Symantec threw its hat in the identity ring yesterday, when CEO John Thompson told the audience at their annual Vision conference that identity management was a "critical part of the stack" and an "area of great interest to the company."
The topic of the “10 most important people
A response in the comment section to my last post entitled, "The many players at IIW", asks (paraphrasing): Why are there so many identity protocols, standards and specs?
The Internet Identity Workshop has been going on for the past few days. The workshop is centered on "user-centric identity," which is confusing enough to be sure, but when you throw in the various protocols, systems and groups working in it -- well, things get downright disorienting.
When Jonathan Schwartz took over the post as head-honcho of Sun, I kept my opinions quiet. My suspicion was that Schwartz might help to focus more of Sun's resources on its identity management business, but it was just that - a suspicion.
Eric's trying to log in using his brain waves, and pointing to the important questions like, "Can I still log in after six margaritas?"
Okay, so its actually only two links (I just liked that title), but they're two links that are illustrative of identity's growth and reach.
RSA's acquisition of PassMark security is interesting because of what it means for RSA and what it means for the identity industry as well.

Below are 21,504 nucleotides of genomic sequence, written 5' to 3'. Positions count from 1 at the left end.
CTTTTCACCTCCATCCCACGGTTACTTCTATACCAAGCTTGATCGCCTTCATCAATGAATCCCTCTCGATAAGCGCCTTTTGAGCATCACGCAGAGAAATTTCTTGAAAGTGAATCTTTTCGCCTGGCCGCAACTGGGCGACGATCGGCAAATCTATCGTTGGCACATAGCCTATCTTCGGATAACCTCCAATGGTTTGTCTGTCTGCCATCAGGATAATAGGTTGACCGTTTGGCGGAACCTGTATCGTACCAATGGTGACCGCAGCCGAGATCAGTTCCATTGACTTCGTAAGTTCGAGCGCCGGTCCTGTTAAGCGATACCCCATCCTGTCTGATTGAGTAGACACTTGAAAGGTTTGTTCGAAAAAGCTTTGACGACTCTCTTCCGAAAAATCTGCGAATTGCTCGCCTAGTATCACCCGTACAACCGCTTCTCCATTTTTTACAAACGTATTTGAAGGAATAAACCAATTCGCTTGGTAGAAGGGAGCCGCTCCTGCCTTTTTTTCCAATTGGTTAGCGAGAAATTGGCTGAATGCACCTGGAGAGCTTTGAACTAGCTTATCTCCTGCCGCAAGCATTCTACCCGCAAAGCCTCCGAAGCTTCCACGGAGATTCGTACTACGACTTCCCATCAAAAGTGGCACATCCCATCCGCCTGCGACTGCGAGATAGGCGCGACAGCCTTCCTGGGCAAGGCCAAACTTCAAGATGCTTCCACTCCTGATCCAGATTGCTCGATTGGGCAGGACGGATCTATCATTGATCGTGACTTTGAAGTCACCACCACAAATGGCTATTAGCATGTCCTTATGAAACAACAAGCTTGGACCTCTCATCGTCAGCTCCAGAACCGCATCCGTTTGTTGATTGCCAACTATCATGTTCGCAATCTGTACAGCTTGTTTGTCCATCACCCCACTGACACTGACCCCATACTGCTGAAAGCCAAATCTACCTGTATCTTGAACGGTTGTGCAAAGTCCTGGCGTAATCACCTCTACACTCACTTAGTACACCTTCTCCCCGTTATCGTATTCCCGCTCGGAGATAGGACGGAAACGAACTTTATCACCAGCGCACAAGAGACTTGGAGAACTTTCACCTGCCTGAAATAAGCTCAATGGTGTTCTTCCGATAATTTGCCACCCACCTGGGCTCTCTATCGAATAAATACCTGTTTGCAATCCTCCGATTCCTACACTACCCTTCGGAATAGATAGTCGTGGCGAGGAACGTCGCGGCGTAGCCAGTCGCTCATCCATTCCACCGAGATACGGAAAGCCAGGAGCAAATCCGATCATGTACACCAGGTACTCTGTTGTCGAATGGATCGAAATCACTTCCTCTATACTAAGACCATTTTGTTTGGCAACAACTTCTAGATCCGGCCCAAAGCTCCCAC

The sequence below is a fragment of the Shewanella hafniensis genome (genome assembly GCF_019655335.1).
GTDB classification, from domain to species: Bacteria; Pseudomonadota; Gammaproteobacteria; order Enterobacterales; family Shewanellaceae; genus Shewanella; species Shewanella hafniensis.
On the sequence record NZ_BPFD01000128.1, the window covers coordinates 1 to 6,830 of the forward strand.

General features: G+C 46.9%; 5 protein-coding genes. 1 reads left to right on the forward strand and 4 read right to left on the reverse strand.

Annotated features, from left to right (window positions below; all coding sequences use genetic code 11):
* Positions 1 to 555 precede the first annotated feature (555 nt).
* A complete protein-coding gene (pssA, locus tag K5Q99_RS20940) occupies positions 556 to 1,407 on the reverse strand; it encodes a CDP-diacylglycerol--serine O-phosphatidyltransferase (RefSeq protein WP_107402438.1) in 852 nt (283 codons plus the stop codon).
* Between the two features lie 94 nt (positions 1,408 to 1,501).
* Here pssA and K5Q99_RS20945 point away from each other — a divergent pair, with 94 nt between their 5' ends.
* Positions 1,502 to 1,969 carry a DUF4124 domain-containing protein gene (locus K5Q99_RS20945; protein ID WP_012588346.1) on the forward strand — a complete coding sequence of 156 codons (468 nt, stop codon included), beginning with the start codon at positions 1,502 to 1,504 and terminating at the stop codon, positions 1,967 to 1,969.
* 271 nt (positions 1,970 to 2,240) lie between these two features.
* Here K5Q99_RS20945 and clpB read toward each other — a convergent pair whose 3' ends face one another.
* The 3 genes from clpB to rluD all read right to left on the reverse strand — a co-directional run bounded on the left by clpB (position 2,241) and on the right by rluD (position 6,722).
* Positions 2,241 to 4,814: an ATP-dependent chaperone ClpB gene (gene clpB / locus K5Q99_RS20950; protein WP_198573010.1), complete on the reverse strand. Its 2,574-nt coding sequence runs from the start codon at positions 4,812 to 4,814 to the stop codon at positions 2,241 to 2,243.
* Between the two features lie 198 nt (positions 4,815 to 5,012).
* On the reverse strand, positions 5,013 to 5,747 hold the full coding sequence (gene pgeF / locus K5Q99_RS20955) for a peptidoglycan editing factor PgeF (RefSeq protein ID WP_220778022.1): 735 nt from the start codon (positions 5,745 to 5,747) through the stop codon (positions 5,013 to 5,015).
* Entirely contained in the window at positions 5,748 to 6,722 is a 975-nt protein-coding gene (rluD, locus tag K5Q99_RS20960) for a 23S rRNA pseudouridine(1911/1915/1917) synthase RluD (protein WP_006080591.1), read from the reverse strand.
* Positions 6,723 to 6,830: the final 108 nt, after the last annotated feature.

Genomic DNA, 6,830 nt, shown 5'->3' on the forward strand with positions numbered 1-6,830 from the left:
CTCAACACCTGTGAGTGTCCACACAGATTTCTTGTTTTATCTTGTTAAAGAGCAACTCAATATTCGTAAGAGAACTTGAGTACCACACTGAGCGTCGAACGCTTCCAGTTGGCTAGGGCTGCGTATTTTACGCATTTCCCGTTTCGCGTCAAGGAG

The change in perspective to identity from location is not always intuitive. To better understand what it provides, we'll walk through a simple example that illustrates how significant this change is, and what it can enable.
Is Identity Management as a Service ("IdMaaS") a viable option?
"Drivers" are a funny thing. They're those often-ambiguous factors cited by analysts and reporters as they attempt to explain why a technology is catching on.
An acquisition, a conversion, expansion of the space, and a company moving toward identity -- all of these point to the giant gravitational pull that identity (or lack thereof) is exerting over technology and, more importantly, the Network as a whole.
DRM and ERM (enterprise rights management) are controversial topics, and ones that fit into the identity industry map.
The natural reaction to wanting more security is to create a perimeter and guard it. Many security paradigms are virtualizations of that very human reaction, and that's why they are doomed to failure except at very small scale...
Existing categories can make understanding the identity paradigm difficult. But as networking dissolves current paradigms, those categories are evolving - as they must.